Seven-year lima (Phaseolus lunatus) is now available from ECHO. The seven-year lima is also called Madagascar Bean, Painted Lady or Tropical Lima. Our seeds originally came from the Asveldt Ranch in Mwenezi, Zimbabwe, where the seven-year lima is planted around houses and grows on top of roofs, away from foraging goats. The common name refers to its ability to remain productive for several years. A unique quality of this bean is its ability to smother and suppress weeds while providing continual forage for animals, beans for human consumption, a perennial dense cover crop for tropical dry regions and a green manure that adds nitrogen to the soil. The seven-year lima bean is characterized by vigorous vining growth that quickly develops into a thick mat about 2’ high. The beans are white with a mix of deep burgundy.
The plant does best in a dry, frost-free growing season but if frosted, will die back and then regrow. Its growth is slowed down by cool weather. It is fairly drought-resistant and requires light, well-drained soil with a pH of 6 to 7. It is tolerant of a wide variety of soil types. The beans can be planted in mounds and trellised, or can be broadcast to produce a thick ground cover. Before the wet season, the vine should be pruned back to get a healthy flush of new growth to withstand the intense rains. The cuttings can be fed to animals as a mix with other forages.
Pods are produced continually throughout the life of the plant, providing multiple harvests. Dry beans are ready for picking after 3-5 months. The seeds are easy to collect and can be kept in cool, dry storage for many years. Seven-year lima bean is extremely hardy and vigorous. It is susceptible to root-knot nematodes, though it does continue to persist even with infected roots. When some other legumes on ECHO’s farm were infested with leafhopper two summers ago, seven-year lima suffered the least damage and continued to produce, showing good vigor.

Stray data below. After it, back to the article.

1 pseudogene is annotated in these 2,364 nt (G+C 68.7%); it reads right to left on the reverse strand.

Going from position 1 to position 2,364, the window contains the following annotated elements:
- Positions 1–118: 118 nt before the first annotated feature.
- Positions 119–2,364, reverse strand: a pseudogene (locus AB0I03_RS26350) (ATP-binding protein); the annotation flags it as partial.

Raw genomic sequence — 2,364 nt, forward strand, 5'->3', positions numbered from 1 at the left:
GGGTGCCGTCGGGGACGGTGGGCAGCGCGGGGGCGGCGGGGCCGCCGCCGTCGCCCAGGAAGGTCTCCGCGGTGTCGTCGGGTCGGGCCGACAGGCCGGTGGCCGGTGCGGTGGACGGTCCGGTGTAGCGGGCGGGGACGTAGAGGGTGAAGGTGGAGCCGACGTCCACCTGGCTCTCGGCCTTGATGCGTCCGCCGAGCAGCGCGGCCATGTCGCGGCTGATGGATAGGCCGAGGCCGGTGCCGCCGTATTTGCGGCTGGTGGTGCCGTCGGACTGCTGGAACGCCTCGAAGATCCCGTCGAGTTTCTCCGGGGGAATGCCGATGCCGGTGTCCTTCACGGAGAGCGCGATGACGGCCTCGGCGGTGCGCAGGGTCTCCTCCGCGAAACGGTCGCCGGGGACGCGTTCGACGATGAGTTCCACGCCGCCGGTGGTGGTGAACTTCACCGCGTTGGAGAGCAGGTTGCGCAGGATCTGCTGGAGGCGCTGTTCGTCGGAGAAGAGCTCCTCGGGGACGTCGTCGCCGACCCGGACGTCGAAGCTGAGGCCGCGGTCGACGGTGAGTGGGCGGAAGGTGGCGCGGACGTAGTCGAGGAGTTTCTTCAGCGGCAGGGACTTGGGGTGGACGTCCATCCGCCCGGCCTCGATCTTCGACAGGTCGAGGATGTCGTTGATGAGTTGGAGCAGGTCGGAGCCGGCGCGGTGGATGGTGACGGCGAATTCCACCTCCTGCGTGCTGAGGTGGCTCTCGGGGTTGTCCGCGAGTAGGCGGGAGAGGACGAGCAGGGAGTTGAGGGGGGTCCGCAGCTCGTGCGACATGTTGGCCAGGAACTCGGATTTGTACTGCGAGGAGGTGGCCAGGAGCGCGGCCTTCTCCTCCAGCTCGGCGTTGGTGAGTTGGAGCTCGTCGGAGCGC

The beans can be eaten as a pulse. Beans should be soaked 4-6 hours before cooking, then boiled for 1 ½ hours. The water should be discarded before eating the beans. The beans and leaves should never be eaten raw because they contain a toxin, hydrocyanic acid, which is removed with soaking and cooking. The lima beans are a nice protein addition to soups, stews and casseroles. Cooked beans can be refrigerated and eaten cold.
Ju, G. 2003. Seven-Year Lima Bean. ECHO Development Notes no. 81